Original Article| Volume 166, ISSUE 6, P639-649.e1, December 2015

High-resolution mass spectrometry glycoprofiling of intact transferrin for diagnosis and subtype identification in the congenital disorders of glycosylation

  • Monique van Scherpenzeel
    Reprint requests: Monique van Scherpenzeel, Department of Neurology, Laboratory for Genetic, Endocrine and Metabolic Diseases, Radboud University Medical Center, Geert Grooteplein Zuid 10, 6525 GA Nijmegen, The Netherlands
    Translational Metabolic Laboratory, Radboud University Medical Center, Nijmegen, The Netherlands

    Department of Neurology, Radboud University Medical Center, Nijmegen, The Netherlands
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  • Gerry Steenbergen
    Translational Metabolic Laboratory, Radboud University Medical Center, Nijmegen, The Netherlands
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  • Eva Morava
    Department of Neurology, Radboud University Medical Center, Nijmegen, The Netherlands

    Department of Pediatrics, Hayward Genetics Center, Tulane University Medical School, New Orleans, La
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  • Ron A. Wevers
    Translational Metabolic Laboratory, Radboud University Medical Center, Nijmegen, The Netherlands
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  • Dirk J. Lefeber
    Translational Metabolic Laboratory, Radboud University Medical Center, Nijmegen, The Netherlands

    Department of Neurology, Radboud University Medical Center, Nijmegen, The Netherlands
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Published:August 07, 2015DOI:
      Diagnostic screening of the congenital disorders of glycosylation (CDG) generally involves isoelectric focusing of plasma transferrin, a robust method easily integrated in medical laboratories. Structural information is needed as the next step, as required for the challenging classification of Golgi glycosylation defects (CDG-II). Here, we present the use of high-resolution nano liquid chromatography-chip (C8)-quadrupole time of flight mass spectrometry (nanoLC-chip [C8]-QTOF MS) for protein-specific glycoprofiling of intact transferrin, which allows screening and direct diagnosis of a number of CDG-II defects. Transferrin was immunopurified from 10 μL of plasma and analyzed by nanoLC-chip-QTOF MS. Charge distribution raw data were deconvoluted by Mass Hunter software to reconstructed mass spectra. Plasma samples were processed from controls (n = 56), patients with known defects (n = 30), and patients with secondary (n = 6) or unsolved (n = 3) cause of abnormal glycosylation. This fast and robust method, established for CDG diagnostics, requires only 2 hours analysis time, including sample preparation and analysis. For CDG-I patients, the characteristic loss of complete N-glycans could be detected with high sensitivity. Known CDG-II defects (phosphoglucomutase 1 [PGM1-CDG], mannosyl (α-1,6-)-glycoprotein β-1,2-N-acetylglucosaminyltransferase [MGAT2-CDG], β-1,4-galactosyltransferase 1 [B4GALT1-CDG], CMP-sialic acid transporter [SLC35A1-CDG], UDP-galactose transporter [SLC35A2-CDG] and mannosyl-oligosaccharide 1,2-alpha-mannosidase [MAN1B1-CDG]) resulted in characteristic diagnostic profiles. Moreover, in the group of Golgi trafficking defects and unsolved CDG-II patients, distinct profiles were observed, which facilitate identification of the specific CDG subtype. The established QTOF method affords high sensitivity and resolution for the detection of complete glycan loss and structural assignment of truncated glycans in a single assay. The speed and robustness allow its clinical diagnostic application as a first step in the diagnostic procedure for CDG defects.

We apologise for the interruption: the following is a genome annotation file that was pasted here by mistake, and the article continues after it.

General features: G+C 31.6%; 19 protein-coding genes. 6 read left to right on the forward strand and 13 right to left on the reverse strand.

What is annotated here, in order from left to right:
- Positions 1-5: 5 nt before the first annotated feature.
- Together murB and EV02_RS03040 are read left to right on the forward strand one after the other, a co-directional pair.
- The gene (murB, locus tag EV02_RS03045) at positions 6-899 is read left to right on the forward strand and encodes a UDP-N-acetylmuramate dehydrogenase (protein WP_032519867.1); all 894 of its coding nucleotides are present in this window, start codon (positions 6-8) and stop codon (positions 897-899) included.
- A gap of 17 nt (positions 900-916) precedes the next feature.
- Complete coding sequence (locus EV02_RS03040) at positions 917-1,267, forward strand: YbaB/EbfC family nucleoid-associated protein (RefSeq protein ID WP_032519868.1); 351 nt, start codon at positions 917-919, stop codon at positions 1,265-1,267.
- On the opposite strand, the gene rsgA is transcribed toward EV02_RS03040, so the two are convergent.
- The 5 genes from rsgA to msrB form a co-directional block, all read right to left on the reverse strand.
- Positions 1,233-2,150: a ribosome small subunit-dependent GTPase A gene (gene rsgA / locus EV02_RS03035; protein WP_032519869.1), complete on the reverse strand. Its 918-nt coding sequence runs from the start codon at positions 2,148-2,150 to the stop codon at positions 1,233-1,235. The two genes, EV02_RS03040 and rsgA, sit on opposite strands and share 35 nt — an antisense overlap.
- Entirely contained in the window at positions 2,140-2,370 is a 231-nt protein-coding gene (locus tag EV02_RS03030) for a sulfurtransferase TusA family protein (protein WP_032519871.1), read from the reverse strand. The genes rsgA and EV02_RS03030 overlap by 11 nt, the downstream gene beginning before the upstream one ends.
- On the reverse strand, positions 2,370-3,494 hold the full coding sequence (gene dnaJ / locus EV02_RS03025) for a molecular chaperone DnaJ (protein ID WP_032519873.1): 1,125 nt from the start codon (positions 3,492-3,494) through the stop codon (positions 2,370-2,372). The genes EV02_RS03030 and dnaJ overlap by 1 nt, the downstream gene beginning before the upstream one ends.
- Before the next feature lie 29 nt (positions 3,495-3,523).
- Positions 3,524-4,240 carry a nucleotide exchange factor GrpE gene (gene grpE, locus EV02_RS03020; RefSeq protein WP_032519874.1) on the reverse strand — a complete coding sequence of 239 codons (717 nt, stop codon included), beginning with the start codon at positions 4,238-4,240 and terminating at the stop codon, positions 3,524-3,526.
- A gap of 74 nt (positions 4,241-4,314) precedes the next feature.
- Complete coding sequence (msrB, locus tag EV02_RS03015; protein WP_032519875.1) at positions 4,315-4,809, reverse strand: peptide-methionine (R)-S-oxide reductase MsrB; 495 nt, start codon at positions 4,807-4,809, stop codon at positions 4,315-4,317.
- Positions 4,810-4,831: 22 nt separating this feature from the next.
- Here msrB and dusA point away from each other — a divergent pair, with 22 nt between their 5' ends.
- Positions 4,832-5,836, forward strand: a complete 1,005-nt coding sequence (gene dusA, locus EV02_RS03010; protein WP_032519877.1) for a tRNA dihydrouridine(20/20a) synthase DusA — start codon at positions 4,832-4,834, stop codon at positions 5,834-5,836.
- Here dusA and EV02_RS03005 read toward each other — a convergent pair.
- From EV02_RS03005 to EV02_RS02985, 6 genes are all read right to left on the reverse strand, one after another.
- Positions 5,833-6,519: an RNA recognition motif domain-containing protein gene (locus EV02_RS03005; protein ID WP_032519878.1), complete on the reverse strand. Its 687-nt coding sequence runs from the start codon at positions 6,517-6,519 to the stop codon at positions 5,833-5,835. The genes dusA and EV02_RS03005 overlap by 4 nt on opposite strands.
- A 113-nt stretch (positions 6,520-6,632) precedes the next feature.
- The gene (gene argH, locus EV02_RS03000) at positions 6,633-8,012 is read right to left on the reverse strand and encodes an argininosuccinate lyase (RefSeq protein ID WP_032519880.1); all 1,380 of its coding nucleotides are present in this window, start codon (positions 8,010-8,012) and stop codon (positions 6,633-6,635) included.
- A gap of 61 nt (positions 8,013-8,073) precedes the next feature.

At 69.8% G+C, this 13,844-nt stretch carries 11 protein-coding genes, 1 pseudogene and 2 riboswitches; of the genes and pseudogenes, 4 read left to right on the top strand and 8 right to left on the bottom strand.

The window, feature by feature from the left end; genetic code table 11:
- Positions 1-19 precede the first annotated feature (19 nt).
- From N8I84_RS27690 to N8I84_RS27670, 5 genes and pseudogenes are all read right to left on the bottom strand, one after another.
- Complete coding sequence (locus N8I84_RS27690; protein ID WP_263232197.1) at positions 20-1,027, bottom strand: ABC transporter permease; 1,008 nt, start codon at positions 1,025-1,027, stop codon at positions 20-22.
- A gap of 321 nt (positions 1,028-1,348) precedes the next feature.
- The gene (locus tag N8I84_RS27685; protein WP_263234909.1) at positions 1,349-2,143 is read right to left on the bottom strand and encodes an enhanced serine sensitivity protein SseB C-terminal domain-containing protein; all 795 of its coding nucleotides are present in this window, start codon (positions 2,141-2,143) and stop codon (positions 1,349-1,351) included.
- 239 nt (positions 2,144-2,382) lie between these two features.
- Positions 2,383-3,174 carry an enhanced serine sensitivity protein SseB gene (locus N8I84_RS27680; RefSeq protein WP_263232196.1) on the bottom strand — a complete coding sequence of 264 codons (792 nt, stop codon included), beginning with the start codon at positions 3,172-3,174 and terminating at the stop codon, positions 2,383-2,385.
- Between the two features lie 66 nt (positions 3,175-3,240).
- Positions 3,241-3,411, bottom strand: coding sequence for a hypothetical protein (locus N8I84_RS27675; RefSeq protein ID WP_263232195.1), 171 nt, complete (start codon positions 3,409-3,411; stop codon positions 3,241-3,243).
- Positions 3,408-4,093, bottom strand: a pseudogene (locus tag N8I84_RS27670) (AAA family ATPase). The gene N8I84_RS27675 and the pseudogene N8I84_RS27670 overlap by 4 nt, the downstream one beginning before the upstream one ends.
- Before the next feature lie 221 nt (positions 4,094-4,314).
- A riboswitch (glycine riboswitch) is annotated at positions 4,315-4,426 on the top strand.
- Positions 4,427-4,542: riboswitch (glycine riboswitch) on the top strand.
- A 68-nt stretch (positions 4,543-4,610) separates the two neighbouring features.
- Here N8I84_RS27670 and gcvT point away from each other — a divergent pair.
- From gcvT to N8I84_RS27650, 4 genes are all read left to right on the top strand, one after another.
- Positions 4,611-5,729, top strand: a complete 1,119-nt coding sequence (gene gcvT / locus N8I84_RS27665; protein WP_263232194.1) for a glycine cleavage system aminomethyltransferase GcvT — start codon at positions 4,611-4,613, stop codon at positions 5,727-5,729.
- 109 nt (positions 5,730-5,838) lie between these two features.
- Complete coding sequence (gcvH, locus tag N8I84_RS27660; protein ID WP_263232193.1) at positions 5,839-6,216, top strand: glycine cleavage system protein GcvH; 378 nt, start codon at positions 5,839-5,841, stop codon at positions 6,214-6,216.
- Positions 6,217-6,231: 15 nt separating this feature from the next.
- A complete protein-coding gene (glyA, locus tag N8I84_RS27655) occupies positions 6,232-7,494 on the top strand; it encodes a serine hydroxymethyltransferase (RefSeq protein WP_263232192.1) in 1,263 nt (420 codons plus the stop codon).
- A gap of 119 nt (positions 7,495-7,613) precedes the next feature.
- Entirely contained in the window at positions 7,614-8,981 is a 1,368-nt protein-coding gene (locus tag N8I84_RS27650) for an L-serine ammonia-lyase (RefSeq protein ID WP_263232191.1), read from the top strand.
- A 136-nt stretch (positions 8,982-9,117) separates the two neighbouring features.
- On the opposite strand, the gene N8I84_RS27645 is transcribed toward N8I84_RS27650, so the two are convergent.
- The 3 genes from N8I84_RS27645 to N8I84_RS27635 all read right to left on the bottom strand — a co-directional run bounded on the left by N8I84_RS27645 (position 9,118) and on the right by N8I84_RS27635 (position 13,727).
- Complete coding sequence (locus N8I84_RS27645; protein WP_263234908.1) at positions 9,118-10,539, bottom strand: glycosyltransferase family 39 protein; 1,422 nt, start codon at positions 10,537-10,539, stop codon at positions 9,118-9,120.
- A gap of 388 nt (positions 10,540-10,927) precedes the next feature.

ApoCIII (apolipoprotein CIII), ATP6V0A2 (ATPase, H+ transporting, lysosomal V0 subunit a2), B4GALT1 (β-1,4-galactosyltransferase 1), CDG (Congenital Disorders of Glycosylation), CE (Capillary electrophoresis), CMP (cytidine monophosphate), COG1 (component of oligomeric Golgi complex 1), CV (Coefficient of variation), DPAGT1 (dolichyl-phosphate (UDP-N-acetylglucosamine) N-acetylglucosaminephosphotransferase 1), EDTA (Ethylenediaminetetraacetic acid), ESI (Electron spray ionization), GDP (guanosine diphosphate), HPLC (High pressure liquid chromatography), HUS (Hemolytic uremic syndrome), IEF (Isoelectric focusing), LC (Liquid Chromatography), MALDI (Matrix assisted laser desorption ionization), MAN1B1 (mannosyl-oligosaccharide 1,2-alpha-mannosidase), MGAT2 (mannosyl(α-1,6-)-glycoprotein β-1,2-N-acetylglucosaminyltransferase), MS (Mass spectrometry), NHS (N-Hydroxysuccinimidyl), PGM1 (Phosphoglucomutase 1), PMM2 (phosphomannomutase 2), QTOF (Quadrupole Time Of Flight), SLC35A1 (CMP-sialic acid transporter), SLC35A2 (UDP-galactose transporter), SLC35C1 (GDP-fucose transporter), Tf (transferrin), TIEF (Transferrin Isoelectric focusing), TMEM165 (transmembrane protein 165), Tris (2-Amino-2-(hydroxymethyl)-1,3-propanediol), UDP (uridine disphosphate), VPS13B (vacuolar protein sorting 13 homolog B)
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